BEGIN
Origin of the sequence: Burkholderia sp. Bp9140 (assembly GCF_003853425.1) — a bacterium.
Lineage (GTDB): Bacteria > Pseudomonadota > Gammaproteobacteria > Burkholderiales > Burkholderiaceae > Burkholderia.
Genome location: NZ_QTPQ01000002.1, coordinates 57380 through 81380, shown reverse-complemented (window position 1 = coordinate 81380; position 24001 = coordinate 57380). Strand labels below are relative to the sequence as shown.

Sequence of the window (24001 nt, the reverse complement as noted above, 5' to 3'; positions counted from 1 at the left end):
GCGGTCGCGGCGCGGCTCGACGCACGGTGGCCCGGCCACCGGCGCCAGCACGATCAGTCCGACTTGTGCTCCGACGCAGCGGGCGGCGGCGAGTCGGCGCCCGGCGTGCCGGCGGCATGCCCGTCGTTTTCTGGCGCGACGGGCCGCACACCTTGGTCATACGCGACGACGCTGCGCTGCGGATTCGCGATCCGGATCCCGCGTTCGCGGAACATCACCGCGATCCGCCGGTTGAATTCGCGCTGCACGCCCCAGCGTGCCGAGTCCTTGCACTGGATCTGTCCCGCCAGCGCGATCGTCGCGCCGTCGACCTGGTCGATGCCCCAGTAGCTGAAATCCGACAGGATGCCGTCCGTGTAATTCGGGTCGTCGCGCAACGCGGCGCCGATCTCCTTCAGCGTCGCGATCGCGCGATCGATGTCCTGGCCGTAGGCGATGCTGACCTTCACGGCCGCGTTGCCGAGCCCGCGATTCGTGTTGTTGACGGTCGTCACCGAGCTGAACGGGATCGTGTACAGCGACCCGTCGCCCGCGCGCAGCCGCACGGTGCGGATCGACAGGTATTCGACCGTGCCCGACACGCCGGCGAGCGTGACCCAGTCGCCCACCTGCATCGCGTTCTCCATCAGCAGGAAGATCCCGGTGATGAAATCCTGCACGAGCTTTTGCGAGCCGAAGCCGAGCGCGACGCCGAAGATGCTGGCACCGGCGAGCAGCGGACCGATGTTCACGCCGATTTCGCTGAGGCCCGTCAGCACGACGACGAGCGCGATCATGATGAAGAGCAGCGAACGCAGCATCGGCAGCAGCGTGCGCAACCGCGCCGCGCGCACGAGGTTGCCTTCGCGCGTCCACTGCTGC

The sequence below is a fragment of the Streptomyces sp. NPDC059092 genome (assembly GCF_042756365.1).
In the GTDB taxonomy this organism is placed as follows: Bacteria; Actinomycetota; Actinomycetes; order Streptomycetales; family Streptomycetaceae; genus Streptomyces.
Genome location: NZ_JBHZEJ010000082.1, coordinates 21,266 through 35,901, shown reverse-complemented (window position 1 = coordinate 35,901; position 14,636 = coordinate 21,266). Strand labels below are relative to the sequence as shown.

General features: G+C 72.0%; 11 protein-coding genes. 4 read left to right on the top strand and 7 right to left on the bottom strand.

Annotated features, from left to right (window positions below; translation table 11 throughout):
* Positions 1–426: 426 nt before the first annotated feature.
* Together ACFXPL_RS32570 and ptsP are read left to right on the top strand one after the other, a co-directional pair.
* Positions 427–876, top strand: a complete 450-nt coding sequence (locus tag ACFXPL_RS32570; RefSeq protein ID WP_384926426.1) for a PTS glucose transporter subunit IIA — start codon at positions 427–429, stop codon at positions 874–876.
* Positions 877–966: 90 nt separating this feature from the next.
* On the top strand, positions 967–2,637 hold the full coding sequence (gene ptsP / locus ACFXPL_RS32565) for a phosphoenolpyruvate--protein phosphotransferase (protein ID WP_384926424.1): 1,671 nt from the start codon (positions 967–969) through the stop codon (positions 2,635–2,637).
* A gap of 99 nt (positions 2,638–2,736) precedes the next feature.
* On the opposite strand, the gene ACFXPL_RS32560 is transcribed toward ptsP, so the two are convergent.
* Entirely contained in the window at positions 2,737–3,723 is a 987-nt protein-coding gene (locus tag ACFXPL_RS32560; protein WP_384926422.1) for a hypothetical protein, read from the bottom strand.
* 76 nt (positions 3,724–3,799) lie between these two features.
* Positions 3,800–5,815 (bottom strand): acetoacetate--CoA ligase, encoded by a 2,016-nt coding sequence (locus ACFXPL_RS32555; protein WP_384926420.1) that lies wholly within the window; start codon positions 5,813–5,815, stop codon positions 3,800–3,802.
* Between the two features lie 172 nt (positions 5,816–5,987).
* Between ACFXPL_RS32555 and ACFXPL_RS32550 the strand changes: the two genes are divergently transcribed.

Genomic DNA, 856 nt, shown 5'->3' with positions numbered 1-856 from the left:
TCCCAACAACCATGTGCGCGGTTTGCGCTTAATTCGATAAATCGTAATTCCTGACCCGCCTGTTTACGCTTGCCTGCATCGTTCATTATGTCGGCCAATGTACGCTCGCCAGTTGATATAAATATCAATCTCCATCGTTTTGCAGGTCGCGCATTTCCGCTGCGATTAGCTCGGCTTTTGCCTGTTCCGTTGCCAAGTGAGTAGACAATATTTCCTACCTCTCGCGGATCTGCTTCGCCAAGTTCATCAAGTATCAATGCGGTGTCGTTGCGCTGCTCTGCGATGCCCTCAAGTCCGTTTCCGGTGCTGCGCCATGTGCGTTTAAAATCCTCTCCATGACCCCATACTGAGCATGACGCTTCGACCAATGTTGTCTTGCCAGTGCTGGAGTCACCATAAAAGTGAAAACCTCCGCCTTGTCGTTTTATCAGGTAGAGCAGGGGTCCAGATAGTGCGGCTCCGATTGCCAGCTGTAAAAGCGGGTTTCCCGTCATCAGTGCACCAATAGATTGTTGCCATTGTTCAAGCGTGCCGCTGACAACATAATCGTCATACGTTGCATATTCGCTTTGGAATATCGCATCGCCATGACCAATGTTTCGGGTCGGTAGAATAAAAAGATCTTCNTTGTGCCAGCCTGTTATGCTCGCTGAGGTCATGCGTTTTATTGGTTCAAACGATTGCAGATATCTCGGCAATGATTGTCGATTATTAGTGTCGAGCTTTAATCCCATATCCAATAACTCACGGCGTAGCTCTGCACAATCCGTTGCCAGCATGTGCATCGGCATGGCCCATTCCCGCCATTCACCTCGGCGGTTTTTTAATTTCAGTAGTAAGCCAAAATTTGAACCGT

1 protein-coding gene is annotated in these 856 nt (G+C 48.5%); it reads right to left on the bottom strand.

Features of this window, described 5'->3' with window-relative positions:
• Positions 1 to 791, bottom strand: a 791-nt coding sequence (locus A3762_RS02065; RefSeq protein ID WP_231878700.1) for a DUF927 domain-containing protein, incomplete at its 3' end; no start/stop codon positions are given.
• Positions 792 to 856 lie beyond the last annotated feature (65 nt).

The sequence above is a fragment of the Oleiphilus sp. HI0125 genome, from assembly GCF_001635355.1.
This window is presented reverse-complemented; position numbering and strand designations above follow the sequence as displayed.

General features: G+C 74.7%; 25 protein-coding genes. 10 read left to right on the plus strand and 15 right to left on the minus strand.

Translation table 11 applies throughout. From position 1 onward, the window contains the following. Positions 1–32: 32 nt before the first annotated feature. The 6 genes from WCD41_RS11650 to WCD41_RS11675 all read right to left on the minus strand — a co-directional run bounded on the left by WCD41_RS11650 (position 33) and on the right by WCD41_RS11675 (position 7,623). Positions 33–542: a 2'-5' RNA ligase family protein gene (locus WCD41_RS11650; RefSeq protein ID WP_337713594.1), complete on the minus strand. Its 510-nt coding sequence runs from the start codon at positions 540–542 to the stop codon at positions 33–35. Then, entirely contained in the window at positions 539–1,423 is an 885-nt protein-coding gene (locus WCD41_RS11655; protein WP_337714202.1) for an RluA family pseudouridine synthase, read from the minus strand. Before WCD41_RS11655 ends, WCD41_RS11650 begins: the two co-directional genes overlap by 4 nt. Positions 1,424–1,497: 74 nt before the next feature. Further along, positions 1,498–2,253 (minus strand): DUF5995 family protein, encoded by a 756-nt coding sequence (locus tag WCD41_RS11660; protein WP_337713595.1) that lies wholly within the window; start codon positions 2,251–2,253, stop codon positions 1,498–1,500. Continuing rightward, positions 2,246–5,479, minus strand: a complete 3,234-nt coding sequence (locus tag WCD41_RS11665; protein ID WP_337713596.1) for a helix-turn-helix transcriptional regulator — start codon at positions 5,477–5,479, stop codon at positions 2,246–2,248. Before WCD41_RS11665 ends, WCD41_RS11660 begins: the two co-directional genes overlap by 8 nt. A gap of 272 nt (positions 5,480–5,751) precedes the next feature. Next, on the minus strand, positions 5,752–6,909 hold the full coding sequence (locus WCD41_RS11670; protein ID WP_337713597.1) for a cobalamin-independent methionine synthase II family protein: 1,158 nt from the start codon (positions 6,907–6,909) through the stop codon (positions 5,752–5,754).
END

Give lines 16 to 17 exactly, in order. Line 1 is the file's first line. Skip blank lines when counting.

* A gap of 99 nt (positions 2,638–2,736) precedes the next feature.
* On the opposite strand, the gene ACFXPL_RS32560 is transcribed toward ptsP, so the two are convergent.